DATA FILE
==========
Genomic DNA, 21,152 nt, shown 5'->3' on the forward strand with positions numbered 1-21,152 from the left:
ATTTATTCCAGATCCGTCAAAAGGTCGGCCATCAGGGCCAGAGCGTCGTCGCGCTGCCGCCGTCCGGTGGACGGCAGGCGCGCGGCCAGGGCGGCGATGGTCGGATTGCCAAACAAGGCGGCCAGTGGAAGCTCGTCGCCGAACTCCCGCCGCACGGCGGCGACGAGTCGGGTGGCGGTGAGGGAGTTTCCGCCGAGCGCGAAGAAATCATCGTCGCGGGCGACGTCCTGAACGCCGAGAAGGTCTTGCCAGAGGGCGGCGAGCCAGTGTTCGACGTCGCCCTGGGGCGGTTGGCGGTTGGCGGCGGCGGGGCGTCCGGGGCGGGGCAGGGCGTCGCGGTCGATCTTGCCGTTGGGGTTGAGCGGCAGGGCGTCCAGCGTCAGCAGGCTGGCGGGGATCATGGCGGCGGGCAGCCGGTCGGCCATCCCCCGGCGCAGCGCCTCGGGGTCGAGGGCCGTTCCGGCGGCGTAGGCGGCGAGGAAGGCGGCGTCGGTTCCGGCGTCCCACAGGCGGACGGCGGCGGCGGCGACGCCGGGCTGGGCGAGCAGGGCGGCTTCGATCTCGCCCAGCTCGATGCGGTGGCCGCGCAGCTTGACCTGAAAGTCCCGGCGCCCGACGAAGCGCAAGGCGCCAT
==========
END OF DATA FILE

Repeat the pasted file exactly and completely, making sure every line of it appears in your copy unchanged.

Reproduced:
Genomic DNA, 21,152 nt, shown 5'->3' on the forward strand with positions numbered 1-21,152 from the left:
ATTTATTCCAGATCCGTCAAAAGGTCGGCCATCAGGGCCAGAGCGTCGTCGCGCTGCCGCCGTCCGGTGGACGGCAGGCGCGCGGCCAGGGCGGCGATGGTCGGATTGCCAAACAAGGCGGCCAGTGGAAGCTCGTCGCCGAACTCCCGCCGCACGGCGGCGACGAGTCGGGTGGCGGTGAGGGAGTTTCCGCCGAGCGCGAAGAAATCATCGTCGCGGGCGACGTCCTGAACGCCGAGAAGGTCTTGCCAGAGGGCGGCGAGCCAGTGTTCGACGTCGCCCTGGGGCGGTTGGCGGTTGGCGGCGGCGGGGCGTCCGGGGCGGGGCAGGGCGTCGCGGTCGATCTTGCCGTTGGGGTTGAGCGGCAGGGCGTCCAGCGTCAGCAGGCTGGCGGGGATCATGGCGGCGGGCAGCCGGTCGGCCATCCCCCGGCGCAGCGCCTCGGGGTCGAGGGCCGTTCCGGCGGCGTAGGCGGCGAGGAAGGCGGCGTCGGTTCCGGCGTCCCACAGGCGGACGGCGGCGGCGGCGACGCCGGGCTGGGCGAGCAGGGCGGCTTCGATCTCGCCCAGCTCGATGCGGTGGCCGCGCAGCTTGACCTGAAAGTCCCGGCGCCCGACGAAGCGCAAGGCGCCAT